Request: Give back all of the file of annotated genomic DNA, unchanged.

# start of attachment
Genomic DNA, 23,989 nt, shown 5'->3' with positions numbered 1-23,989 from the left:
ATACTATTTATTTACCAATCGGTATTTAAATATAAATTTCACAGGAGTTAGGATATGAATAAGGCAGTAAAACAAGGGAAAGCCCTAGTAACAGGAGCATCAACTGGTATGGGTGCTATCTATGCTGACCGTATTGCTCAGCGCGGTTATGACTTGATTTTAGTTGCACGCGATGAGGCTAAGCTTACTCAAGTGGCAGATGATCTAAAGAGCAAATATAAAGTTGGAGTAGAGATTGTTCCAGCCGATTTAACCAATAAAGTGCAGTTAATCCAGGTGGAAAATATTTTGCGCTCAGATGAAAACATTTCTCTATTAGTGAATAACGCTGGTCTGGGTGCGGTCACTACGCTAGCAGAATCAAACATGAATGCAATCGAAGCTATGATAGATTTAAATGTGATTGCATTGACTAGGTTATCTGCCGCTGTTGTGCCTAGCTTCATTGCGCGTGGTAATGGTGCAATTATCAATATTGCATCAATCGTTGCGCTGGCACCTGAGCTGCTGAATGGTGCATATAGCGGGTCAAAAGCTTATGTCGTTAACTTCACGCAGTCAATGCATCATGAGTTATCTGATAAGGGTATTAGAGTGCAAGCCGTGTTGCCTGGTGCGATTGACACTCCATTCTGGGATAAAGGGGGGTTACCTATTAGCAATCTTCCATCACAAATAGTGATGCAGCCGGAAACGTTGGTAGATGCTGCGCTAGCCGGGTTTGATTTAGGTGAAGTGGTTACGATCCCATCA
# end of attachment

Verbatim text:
Genomic DNA, 23,989 nt, shown 5'->3' with positions numbered 1-23,989 from the left:
ATACTATTTATTTACCAATCGGTATTTAAATATAAATTTCACAGGAGTTAGGATATGAATAAGGCAGTAAAACAAGGGAAAGCCCTAGTAACAGGAGCATCAACTGGTATGGGTGCTATCTATGCTGACCGTATTGCTCAGCGCGGTTATGACTTGATTTTAGTTGCACGCGATGAGGCTAAGCTTACTCAAGTGGCAGATGATCTAAAGAGCAAATATAAAGTTGGAGTAGAGATTGTTCCAGCCGATTTAACCAATAAAGTGCAGTTAATCCAGGTGGAAAATATTTTGCGCTCAGATGAAAACATTTCTCTATTAGTGAATAACGCTGGTCTGGGTGCGGTCACTACGCTAGCAGAATCAAACATGAATGCAATCGAAGCTATGATAGATTTAAATGTGATTGCATTGACTAGGTTATCTGCCGCTGTTGTGCCTAGCTTCATTGCGCGTGGTAATGGTGCAATTATCAATATTGCATCAATCGTTGCGCTGGCACCTGAGCTGCTGAATGGTGCATATAGCGGGTCAAAAGCTTATGTCGTTAACTTCACGCAGTCAATGCATCATGAGTTATCTGATAAGGGTATTAGAGTGCAAGCCGTGTTGCCTGGTGCGATTGACACTCCATTCTGGGATAAAGGGGGGTTACCTATTAGCAATCTTCCATCACAAATAGTGATGCAGCCGGAAACGTTGGTAGATGCTGCGCTAGCCGGGTTTGATTTAGGTGAAGTGGTTACGATCCCATCA